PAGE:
took the yearning left the need
took the muscle left the heart
took arrival left depart

took the signal left the sign
took the body left the spine
took beginning left the end
took the now left the then

Sunday, 27 September 2015

Dog Hero

For his tour around the USA in 1960
John Steinbeck had a camper van built
to his specifications, one of which was his mutt
Charley. The result was Travels With Charley
in which Steinbeck tells of a plastic bucket
with snug-fitting lid. Every night he adds water,
detergent, and the day’s laundry (including
whatever rag Charley has going). Tomorrow’s leg

will supply agitation. Where he stops
at night he can rinse and hang the laundry
and prime the bucket for the next cycle.
Charley understands this, an act he delivers
as casual worship at his master’s feet.
Charley is said (here) to have written
half the book, at least half, while Mr. Steinbeck

drove and made coffee (the part that earned awards--
all Charley) and filled his day as writers do
with tea, sleep and daydream. Counter-clockwise
from New York was Charley’s idea
as was the deep south to end
now let’s get home. Every time
Charley sees a camper van he gulps
and climbs in, all a dog can do.

Friday, 25 September 2015

Sign Song

I was happy enough with the old one. Just the right mix of terror and lure, I thought.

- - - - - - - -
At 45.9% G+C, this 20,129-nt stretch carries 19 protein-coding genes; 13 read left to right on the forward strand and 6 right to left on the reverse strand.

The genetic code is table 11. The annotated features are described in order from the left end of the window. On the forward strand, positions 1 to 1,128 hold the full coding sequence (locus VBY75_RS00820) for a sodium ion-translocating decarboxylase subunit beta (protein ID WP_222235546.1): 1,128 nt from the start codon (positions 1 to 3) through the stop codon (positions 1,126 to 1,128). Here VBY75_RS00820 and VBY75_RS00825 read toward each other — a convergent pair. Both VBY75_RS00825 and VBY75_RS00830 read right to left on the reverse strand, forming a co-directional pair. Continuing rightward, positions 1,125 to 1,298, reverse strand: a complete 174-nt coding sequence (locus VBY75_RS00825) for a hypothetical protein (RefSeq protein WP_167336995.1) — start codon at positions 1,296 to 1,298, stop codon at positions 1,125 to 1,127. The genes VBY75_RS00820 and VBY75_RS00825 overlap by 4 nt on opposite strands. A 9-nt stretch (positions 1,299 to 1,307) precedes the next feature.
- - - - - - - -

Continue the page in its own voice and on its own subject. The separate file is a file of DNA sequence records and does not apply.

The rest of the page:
A bluff is not a cliff, however. When the lip collapses--collipses, as we say around here--I would tumble into a heap of sand and clay. I could easily conk my head on a rock or break a leg or find myself buried, but that's not the same as a plummet ninety metres straight down.

This morning, along they came with a new sign.

It's still (not) a cliff, as you see. And I appear to have taken a run and leapt, reaching back at the last minute to consider . . .
where's the colon? Is Warning Cliff Edge what's Unstable? Who's Cliff Edge anyway? Has he always been unstable? Is is enough verb for a time-sensitive context like this?

Thursday, 24 September 2015

Wave Piece

A proper commitment to waves would be to sit with them for a thousand years, saying nothing. Most of us couldn't help putting language over them, though, as if the best we can do at a high moment is speak of it.
I was busy at that earlier, imagining a man (a musician with a Three Dog Night haircut--this was 1974) who with $5,000 from his novelty record ("Getting Sedimental Over You") built a cottage on the Scarborough bluffs, knowing bluff-all about how to do it, as he admitted when he came back from tour and found half the cottage tipped to bits and the other half declared UNSTABLE by the City of Toronto.
But he'd been warned, I went on to imagine. He'd sat down by the waves one time and claimed he wanted to "breathe like them and heave like them" and "surrender his body" like they do. He saw how they roughed up whatever they could get to but insisted he'd like to "set you in a safe place and scare you" as they do.
Well, good luck to me with the rest of it. For now, this side of a thousand years, here's thirty-nine seconds of lake Ontario:

[couldn't upload my mpeg--think breathing and heaving]